Robert J. “Bob” Fuss, the longtime radio journalist who covered everything from Ronald Reagan’s 1980 presidential election campaign to the impeachment of President Bill Clinton to 15 Academy Awards ceremonies while posted in Los Angeles, died Sunday at 64.

He had a rare form of leukemia and passed away at his Falls Church, VA home, according to his close friend and former CBS News colleague Peter Maer.

Fuss, who used crutches his entire life, won the Radio-TV Correspondents Association’s career achievement award in 2015, a year after he retired from CBS News where he was a congressional correspondent from 1998-2014. His first major assignment for CBS was Clinton’s impeachment hearings.

Before that, Fuss covered Congress for Mutual and NBC Radio for seven years. He got his start in radio working for Stanford’s campus station KZSU, becoming a freelance reporter for UPI covering the Patty Hearst case in 1974. He eventually became UPI Radio’s Los Angeles bureau chief.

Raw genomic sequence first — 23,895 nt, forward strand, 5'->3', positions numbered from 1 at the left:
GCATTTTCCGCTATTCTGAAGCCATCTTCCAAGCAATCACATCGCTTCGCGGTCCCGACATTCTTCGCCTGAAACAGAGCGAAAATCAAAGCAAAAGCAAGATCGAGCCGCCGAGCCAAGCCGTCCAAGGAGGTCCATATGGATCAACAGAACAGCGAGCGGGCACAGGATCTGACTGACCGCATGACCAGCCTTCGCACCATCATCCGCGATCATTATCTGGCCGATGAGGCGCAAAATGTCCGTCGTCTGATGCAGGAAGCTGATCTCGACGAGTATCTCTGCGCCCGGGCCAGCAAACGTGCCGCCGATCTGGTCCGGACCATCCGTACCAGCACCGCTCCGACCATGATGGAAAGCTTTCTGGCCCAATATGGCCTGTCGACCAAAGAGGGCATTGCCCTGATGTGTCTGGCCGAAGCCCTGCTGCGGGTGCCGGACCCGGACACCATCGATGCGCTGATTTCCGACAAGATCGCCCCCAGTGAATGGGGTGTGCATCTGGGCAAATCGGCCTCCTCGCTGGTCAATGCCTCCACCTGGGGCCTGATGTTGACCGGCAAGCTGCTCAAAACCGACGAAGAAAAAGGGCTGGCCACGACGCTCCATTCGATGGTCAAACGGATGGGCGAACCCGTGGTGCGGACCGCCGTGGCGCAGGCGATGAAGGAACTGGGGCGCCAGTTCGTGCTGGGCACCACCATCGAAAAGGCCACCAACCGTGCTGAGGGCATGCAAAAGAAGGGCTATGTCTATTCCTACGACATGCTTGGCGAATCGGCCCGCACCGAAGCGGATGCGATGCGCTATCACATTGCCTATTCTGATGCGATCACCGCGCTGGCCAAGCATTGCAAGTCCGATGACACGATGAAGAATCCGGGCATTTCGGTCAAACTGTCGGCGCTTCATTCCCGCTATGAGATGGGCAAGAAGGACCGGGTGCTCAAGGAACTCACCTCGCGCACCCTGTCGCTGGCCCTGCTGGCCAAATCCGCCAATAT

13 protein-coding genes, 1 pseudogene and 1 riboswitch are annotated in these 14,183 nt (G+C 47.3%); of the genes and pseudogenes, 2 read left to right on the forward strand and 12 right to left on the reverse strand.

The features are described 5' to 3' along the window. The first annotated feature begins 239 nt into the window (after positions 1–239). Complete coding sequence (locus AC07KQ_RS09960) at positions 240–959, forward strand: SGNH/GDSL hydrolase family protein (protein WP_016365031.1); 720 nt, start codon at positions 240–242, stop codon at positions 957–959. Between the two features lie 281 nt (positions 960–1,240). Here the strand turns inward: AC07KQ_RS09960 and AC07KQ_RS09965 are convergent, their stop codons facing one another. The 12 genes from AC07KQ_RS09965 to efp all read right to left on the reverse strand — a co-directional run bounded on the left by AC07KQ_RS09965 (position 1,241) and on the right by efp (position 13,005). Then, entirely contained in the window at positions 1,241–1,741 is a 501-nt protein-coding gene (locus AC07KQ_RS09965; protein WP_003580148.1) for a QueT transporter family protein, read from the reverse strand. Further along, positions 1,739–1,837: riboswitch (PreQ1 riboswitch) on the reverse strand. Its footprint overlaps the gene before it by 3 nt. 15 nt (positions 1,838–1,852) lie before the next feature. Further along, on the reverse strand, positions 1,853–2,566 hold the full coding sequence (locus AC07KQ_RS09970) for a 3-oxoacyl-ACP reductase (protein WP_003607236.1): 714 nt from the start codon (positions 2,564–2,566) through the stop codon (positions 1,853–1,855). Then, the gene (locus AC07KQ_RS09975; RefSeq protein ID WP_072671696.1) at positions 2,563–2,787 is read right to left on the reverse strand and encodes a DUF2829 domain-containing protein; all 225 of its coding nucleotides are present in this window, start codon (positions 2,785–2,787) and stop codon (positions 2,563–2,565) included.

Born on March 15, 1954, in Bay Shore, NY, Fuss’ family moved to Woodland Hills, CA when he was young. In his self-published autobiography Kidnapped by Nuns and Other Stories of a Life on the Radio, he said he was born “with a whole range of birth defects similar to spina bifida” and was not expected to live past childhood.

Instead, in addition to a full career that included covering the 2000 presidential election and ensuing Florida recount and Supreme Court ruling and the overthrow of Philippines President Ferdinand Marcos, he whitewater rafted on the Colorado and Zambezi rivers, went canoeing off Panama, and hiked glaciers in Antarctica.

According to the obit on CBS News’ site today, former CBS News Radio GM Michael Freedman called Fuss “a reporter’s reporter, a trusted, unselfish and immensely well-liked colleague but most important a gentle soul.”